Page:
In the Australian survey of the old working population, it was established that the main difficulty encountered by the old people while seeking employment was that they were considered to be too old by the employers. Some people lose their jobs and they find it hard to look for new ones thus they retire early. Others opt to leave the workforce and when they are ready to return, they find that the opportunities are not available. Some employers stereotype the older workers as not being able to learn new things. Employees can also choose to retire early because of social attitudes, preference by the employers, and individual pensions.
Poor health conditions result in a lack of employment opportunities among older people and thus make them less suitable for employment opportunities problems (Australian Frontier, 1971). According to many people who participated in the research, many of them had voluntarily retired, some returned to work while the rest left work involuntarily hence retiring. The issues investigated in the research include the work of the participants, history of retirement, their current desire for payment, and the enticements to get them to work.
From the research, the average retirement age for males is 58,4 years while that of females is 57 years. Male workers tend to work for longer even though childcare or old care responsibilities were not a reason for their unavailability at the workplace. In this study, 45 years was the minimum age for retirement with no maximum age.
Also, this research established that flexible working arrangements were very desirable, age was the main reason why many people leave the workforce. Age was reported to be the barrier to re-entry into the workforce where qualified persons in the workplace wanted to continue working. From the study, it was also determined that job satisfaction among older people was as well important.
Flexible Working Arrangements
The majority of the older working people prefer participating in a work arrangement that is flexible and not full-time. They prefer working for fewer days in a week and also in a type of employment where it is an assignment-type. This nature of work is suitable for the older people as it has less pressure and stress and it leaves them with enough time for personal interests.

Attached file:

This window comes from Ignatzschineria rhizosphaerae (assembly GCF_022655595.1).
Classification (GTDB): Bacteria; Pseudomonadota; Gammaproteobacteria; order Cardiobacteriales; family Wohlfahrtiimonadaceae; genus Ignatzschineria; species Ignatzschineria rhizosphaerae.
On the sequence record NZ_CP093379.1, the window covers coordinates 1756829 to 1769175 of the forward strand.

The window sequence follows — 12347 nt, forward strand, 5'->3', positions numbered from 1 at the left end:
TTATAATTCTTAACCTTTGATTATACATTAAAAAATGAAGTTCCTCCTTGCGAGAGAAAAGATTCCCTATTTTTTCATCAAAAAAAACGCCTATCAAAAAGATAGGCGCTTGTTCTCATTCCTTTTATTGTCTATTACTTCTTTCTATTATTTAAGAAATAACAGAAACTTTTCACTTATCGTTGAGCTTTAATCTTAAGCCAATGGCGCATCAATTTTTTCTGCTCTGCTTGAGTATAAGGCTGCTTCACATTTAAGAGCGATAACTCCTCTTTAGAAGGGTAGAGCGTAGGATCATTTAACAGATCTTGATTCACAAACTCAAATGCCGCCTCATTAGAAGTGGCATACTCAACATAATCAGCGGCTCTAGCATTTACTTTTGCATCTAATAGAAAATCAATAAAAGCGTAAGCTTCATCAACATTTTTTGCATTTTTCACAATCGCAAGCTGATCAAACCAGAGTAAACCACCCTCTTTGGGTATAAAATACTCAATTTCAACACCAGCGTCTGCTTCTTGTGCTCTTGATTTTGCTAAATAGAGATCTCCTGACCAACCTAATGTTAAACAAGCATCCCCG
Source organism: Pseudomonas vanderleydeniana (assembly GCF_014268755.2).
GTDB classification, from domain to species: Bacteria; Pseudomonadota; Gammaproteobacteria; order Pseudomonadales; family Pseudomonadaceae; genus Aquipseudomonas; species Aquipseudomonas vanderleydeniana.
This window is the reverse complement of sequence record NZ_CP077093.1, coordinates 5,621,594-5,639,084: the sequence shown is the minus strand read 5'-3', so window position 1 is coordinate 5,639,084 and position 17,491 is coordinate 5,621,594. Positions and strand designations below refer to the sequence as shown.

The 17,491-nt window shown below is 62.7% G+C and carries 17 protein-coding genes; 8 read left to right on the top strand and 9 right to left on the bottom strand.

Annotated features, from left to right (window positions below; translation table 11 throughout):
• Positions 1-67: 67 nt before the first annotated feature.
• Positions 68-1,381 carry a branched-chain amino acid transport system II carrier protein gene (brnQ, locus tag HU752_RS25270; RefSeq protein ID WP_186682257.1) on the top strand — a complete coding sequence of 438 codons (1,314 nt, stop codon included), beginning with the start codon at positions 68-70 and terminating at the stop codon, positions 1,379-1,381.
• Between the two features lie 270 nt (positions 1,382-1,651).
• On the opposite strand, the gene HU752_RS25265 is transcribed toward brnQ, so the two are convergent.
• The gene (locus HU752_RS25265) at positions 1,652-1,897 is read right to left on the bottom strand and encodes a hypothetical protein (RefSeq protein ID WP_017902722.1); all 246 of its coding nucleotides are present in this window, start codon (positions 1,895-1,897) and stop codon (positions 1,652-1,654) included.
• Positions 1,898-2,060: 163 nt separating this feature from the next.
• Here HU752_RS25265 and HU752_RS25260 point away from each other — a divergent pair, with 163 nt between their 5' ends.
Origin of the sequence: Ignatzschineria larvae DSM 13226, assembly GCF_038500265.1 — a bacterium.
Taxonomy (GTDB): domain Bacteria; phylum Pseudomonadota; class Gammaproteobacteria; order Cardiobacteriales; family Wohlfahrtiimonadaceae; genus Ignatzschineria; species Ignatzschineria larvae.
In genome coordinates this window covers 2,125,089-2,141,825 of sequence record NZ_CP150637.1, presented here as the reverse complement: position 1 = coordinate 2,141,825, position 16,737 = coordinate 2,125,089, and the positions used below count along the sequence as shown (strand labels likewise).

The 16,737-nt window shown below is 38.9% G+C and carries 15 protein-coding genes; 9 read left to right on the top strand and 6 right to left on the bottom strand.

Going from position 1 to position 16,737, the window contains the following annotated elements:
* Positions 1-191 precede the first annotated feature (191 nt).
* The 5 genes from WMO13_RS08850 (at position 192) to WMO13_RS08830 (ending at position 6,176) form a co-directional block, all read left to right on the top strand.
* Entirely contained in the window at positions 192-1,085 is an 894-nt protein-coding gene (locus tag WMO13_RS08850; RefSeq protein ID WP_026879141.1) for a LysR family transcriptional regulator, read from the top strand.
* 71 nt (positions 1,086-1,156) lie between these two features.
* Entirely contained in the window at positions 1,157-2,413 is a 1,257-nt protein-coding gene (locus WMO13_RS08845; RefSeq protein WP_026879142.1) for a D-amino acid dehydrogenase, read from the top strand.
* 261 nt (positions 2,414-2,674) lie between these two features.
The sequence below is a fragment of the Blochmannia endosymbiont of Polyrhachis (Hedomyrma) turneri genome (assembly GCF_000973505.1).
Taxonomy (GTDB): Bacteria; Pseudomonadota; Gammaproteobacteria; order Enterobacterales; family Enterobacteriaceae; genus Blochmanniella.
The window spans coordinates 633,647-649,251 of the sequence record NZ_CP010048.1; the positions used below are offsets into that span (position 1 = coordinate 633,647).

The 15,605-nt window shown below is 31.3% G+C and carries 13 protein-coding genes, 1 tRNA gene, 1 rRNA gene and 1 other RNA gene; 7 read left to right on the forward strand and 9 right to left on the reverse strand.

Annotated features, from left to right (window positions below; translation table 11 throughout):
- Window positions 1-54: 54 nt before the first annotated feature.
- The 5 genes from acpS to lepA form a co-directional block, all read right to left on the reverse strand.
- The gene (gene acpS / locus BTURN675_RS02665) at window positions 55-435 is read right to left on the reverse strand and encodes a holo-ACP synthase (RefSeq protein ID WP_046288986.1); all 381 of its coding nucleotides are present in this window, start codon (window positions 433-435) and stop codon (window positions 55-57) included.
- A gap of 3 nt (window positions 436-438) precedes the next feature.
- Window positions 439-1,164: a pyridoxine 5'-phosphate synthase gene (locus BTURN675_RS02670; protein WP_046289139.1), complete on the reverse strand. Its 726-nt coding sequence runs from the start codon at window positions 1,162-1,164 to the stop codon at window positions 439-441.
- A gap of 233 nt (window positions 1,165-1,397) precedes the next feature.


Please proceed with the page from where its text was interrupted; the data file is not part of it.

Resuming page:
When an organization offers a part-time job, it serves as a bonus to both the older worker and the organization. It is beneficial on the employee part as it attracts more staff with specific skills who wish to reduce their working hours. This provides part-time employment on the side of the employee. Age discrimination is what may impinge on the expectation of older people about employment opportunities (Mendelsohn, 1989).
Age and Leaving the Workforce
Age-related reasons are what forces many to leave the workforce since the individuals judge that they are at a suitable age to leave the workforce or the organization forces them to leave.
Re-Entry to Work
Barriers to re-entry include age where most people are turned down as they are considered to be too old. Sometimes the people who are old find it reticent in the expression of their feelings. What makes older people find jobs despite their ages include their strengths, individual motivation, interests, flexibility, and financial problems (Australian Frontier, 1971). Other barriers that face the old people in their re-entry into work include lack of self-confidence, different recruitment practices compare to the past ones, health issues, patterns of life, and lack of knowledge on communication and technology.
In conclusion, flexible working arrangements favor older people in the workforce. Age is the main reason why the old people leave the workforce and also a barrier to re-entry into the workforce (Borowski, Encel, & Ozanne, 2007).